Sarah Alloisio

On the path of Responsible Mining
PEA member Sarah Alloisio shares her experience in the Mine Audits Unit

By Jessica Natale Woollard

The disruption caused by climate change is undoubtedly the greatest challenge we are currently facing. In a world where energy demand continues to increase and we need to move away from fossil fuels to reduce CO2 emissions, the transition to carbon-neutral, renewable forms of energy supply is a priority. Renewable technologies rely on the availability of metals that are found in rocks deep within the earth. That’s where mining becomes a key aspect of the green energy revolution, as it is through mining that these metals can be made available to build solar panels, wind turbines, batteries, electric cars and electricity grids.

Canadian companies have a large presence in the global mining industry, with operations in more than a hundred countries and a combined market capitalization of $520 billion.[1] Nearly half of the publicly listed mineral exploration companies in the world are Canadian.

Mining operations have undeniable adverse effects on the environment: they cause disturbance on the land and wildlife habitats, and generate tailings and waste rock that, if not properly managed, can contaminate streams, wetlands and aquifers. Mining activities are also associated with various health risks and safety hazards. The Canadian Critical Minerals Strategy released in 2022 was designed to advance the standards of practice  for health, safety and environmental protection in the mining of critical minerals needed for a low-carbon, electrified future.

In alignment with the federal government, British Columbia is also taking strides to advance sustainability in the mining industry. In 2019 the Ministry of Energy, Mines and Low Carbon Innovation (EMLI) established an internal Mine Audits Unit to support the continuous improvement of mining oversight in the province. The Mine Audits team conducts audits to identify areas for improvement in the mining regulatory framework, with the goal to support the global competitiveness of mines in BC while ensuring high standards of health, safety and environmental protection. The audit reports and the Ministry’s response to the audit recommendations are publicly available on the EMLI website.

In fall 2022, Sarah Alloisio, a member of the PEA GLP Chapter, joined the Mine Audits Unit, bringing with her technical and scientific knowledge gained from over 20 years of experience working in the mining sector.

Originally from Milan, Italy, Sarah earned a PhD in hydrogeology from the University of Birmingham in the United Kingdom. She and her husband, who is also a hydrogeologist and whom she met while working with a mining water consulting company in England, spent eight years working on mining projects in North and South America before transferring to Vancouver in 2008 to work with Schlumberger, a global service provider to the oil, gas and mining industry.

A decade later, Sarah left the world of consulting and joined the public sector, accepting a position as a hydrogeologist with BC Ministry of Environment and Climate Change Strategy (ENV). Based at the Ministry’s Surrey office, her job involved conducting  technical reviews of the hydrogeology aspects of Environmental Management Act and Mines Act permit applications for large mining projects.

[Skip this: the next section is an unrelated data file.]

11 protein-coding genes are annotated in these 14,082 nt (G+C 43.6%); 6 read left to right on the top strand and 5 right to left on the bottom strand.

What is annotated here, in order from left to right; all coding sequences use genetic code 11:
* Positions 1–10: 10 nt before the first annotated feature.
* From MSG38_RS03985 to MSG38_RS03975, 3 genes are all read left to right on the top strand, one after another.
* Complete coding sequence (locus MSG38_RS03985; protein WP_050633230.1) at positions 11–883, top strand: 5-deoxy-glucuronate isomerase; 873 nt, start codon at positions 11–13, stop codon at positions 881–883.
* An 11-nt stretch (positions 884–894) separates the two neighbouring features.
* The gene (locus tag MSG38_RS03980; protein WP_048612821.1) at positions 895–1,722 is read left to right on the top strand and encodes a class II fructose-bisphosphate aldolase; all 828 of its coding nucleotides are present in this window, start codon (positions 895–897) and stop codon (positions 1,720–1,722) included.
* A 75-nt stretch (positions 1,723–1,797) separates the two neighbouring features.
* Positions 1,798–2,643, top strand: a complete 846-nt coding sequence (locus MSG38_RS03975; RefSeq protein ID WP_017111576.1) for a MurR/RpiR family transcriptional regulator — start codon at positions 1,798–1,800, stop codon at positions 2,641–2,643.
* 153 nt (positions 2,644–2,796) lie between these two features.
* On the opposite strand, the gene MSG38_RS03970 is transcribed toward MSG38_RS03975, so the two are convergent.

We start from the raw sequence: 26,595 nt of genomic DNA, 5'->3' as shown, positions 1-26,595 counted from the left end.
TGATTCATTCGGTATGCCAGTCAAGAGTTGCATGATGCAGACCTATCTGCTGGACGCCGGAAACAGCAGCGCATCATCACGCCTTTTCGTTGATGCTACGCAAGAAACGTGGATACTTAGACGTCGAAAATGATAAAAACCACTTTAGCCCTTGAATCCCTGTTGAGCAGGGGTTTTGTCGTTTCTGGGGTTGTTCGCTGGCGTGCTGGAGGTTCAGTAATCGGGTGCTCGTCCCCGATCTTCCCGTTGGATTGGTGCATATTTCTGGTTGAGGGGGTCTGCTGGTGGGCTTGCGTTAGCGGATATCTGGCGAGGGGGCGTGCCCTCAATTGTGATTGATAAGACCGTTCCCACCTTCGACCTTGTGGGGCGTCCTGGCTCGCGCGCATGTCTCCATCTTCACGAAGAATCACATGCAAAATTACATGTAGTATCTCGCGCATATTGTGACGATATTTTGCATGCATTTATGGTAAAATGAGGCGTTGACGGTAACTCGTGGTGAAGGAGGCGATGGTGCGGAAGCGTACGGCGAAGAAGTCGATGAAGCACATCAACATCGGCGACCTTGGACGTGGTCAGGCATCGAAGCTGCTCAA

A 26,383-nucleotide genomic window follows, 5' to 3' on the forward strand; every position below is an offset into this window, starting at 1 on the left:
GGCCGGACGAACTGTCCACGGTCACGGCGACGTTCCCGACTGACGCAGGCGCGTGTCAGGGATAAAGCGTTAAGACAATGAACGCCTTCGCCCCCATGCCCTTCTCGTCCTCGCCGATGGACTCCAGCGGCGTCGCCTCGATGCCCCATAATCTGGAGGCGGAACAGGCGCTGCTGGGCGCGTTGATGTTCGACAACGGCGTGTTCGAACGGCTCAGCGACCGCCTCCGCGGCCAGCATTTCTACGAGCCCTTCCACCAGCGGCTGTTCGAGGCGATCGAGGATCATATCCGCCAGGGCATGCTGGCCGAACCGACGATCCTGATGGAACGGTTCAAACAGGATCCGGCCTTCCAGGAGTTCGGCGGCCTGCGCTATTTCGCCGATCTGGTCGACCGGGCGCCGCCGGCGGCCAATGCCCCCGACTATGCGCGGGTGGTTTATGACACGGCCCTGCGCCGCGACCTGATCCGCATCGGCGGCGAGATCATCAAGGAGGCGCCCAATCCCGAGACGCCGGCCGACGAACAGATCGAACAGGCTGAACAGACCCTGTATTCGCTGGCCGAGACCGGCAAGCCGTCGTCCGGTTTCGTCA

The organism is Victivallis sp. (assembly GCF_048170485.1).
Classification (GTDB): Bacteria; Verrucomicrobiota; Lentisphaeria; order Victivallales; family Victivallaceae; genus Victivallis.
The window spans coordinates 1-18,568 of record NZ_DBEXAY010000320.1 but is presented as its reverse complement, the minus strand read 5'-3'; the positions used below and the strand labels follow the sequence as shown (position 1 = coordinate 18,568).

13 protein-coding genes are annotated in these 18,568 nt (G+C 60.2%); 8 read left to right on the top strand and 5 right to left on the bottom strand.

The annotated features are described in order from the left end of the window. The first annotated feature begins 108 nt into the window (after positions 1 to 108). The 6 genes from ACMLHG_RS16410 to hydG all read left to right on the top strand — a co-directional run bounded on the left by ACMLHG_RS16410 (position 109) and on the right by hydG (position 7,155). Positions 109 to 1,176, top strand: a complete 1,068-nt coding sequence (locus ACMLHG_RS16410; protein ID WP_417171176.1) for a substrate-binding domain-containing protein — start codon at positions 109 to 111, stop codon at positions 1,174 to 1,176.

After three years, Sarah moved to a Senior Project Lead position in the Major Mines Office of the Ministry of Energy, Mines and Low Carbon Innovation (EMLI). In this role, she led multi-Ministry (i.e., involving EMLI, ENV and the Ministry of Forests) permitting processes for large mining operations and had the opportunity to work closely with federal agencies and First Nation governments.

“Being part of the journey towards reconciliation by contributing to the development of meaningful relationship between the Major Mines Office and First Nation governments  has been one of the most rewarding parts of the job”, Sarah says, explaining that EMLI is also working hard to ensure mining companies engage closely with First Nations from the early stages of mining exploration.

Now based in the Mine Audits Unit, Sarah is working to help improve the mining regulatory framework, to ensure the health and safety of mine workers and reduce the adverse effects of mining on the environment. It’s an ideal role for Sarah, whose love for natural environments was cultivated through childhood hikes in the Italian Alps.

An avid outdoorsperson, she enjoys hiking, canoeing and backcountry camping with her husband and daughter. Her love of the outdoors means she’s committed to protecting it.

“Our natural environment is not only an economic resource, but also a source of enjoyment, it’s part of our heritage and plays a big role in our quality of life” Sarah says. “We need to preserve the natural environment of British Columbia not just for British Columbians but for everybody worldwide, and not only for our current benefit but for that of future generations, too.”

To date, the Mine Audits team has completed two audits. The first audit, which was completed in 2021, examined recent revisions of the regulation pertaining to mine tailings storage facilities. The second audit investigated existing regulatory requirements related to the protection of workers operating mobile equipment near water and was completed in 2022.